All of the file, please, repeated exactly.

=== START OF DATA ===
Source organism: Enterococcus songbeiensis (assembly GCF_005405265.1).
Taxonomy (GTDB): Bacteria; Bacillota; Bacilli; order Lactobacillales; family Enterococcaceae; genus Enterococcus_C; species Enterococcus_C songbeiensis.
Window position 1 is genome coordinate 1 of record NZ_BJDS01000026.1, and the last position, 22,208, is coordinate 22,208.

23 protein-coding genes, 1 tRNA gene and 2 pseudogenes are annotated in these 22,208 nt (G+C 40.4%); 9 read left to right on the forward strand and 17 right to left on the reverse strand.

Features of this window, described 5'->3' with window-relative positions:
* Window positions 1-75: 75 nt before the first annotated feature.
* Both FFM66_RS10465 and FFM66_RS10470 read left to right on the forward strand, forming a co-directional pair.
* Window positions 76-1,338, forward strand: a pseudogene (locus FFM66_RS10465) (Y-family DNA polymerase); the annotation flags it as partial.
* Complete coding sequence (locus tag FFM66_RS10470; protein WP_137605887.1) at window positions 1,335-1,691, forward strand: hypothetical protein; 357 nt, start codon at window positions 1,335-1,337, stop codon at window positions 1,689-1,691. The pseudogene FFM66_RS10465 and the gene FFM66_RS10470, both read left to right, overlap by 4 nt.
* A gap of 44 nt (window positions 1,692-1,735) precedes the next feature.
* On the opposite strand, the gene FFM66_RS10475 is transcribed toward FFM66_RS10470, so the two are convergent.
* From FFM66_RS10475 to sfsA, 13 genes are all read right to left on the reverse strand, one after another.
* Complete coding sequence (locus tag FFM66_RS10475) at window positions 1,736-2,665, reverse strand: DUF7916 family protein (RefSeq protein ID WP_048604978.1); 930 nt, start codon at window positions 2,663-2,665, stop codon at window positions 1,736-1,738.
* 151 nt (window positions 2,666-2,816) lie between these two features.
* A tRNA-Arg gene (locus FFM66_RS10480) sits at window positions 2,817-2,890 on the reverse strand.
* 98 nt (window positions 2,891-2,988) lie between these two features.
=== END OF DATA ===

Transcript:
Source organism: Enterococcus songbeiensis (assembly GCF_005405265.1).
Taxonomy (GTDB): Bacteria; Bacillota; Bacilli; order Lactobacillales; family Enterococcaceae; genus Enterococcus_C; species Enterococcus_C songbeiensis.
Window position 1 is genome coordinate 1 of record NZ_BJDS01000026.1, and the last position, 22,208, is coordinate 22,208.

23 protein-coding genes, 1 tRNA gene and 2 pseudogenes are annotated in these 22,208 nt (G+C 40.4%); 9 read left to right on the forward strand and 17 right to left on the reverse strand.

Features of this window, described 5'->3' with window-relative positions:
* Window positions 1-75: 75 nt before the first annotated feature.
* Both FFM66_RS10465 and FFM66_RS10470 read left to right on the forward strand, forming a co-directional pair.
* Window positions 76-1,338, forward strand: a pseudogene (locus FFM66_RS10465) (Y-family DNA polymerase); the annotation flags it as partial.
* Complete coding sequence (locus tag FFM66_RS10470; protein WP_137605887.1) at window positions 1,335-1,691, forward strand: hypothetical protein; 357 nt, start codon at window positions 1,335-1,337, stop codon at window positions 1,689-1,691. The pseudogene FFM66_RS10465 and the gene FFM66_RS10470, both read left to right, overlap by 4 nt.
* A gap of 44 nt (window positions 1,692-1,735) precedes the next feature.
* On the opposite strand, the gene FFM66_RS10475 is transcribed toward FFM66_RS10470, so the two are convergent.
* From FFM66_RS10475 to sfsA, 13 genes are all read right to left on the reverse strand, one after another.
* Complete coding sequence (locus tag FFM66_RS10475) at window positions 1,736-2,665, reverse strand: DUF7916 family protein (RefSeq protein ID WP_048604978.1); 930 nt, start codon at window positions 2,663-2,665, stop codon at window positions 1,736-1,738.
* 151 nt (window positions 2,666-2,816) lie between these two features.
* A tRNA-Arg gene (locus FFM66_RS10480) sits at window positions 2,817-2,890 on the reverse strand.
* 98 nt (window positions 2,891-2,988) lie between these two features.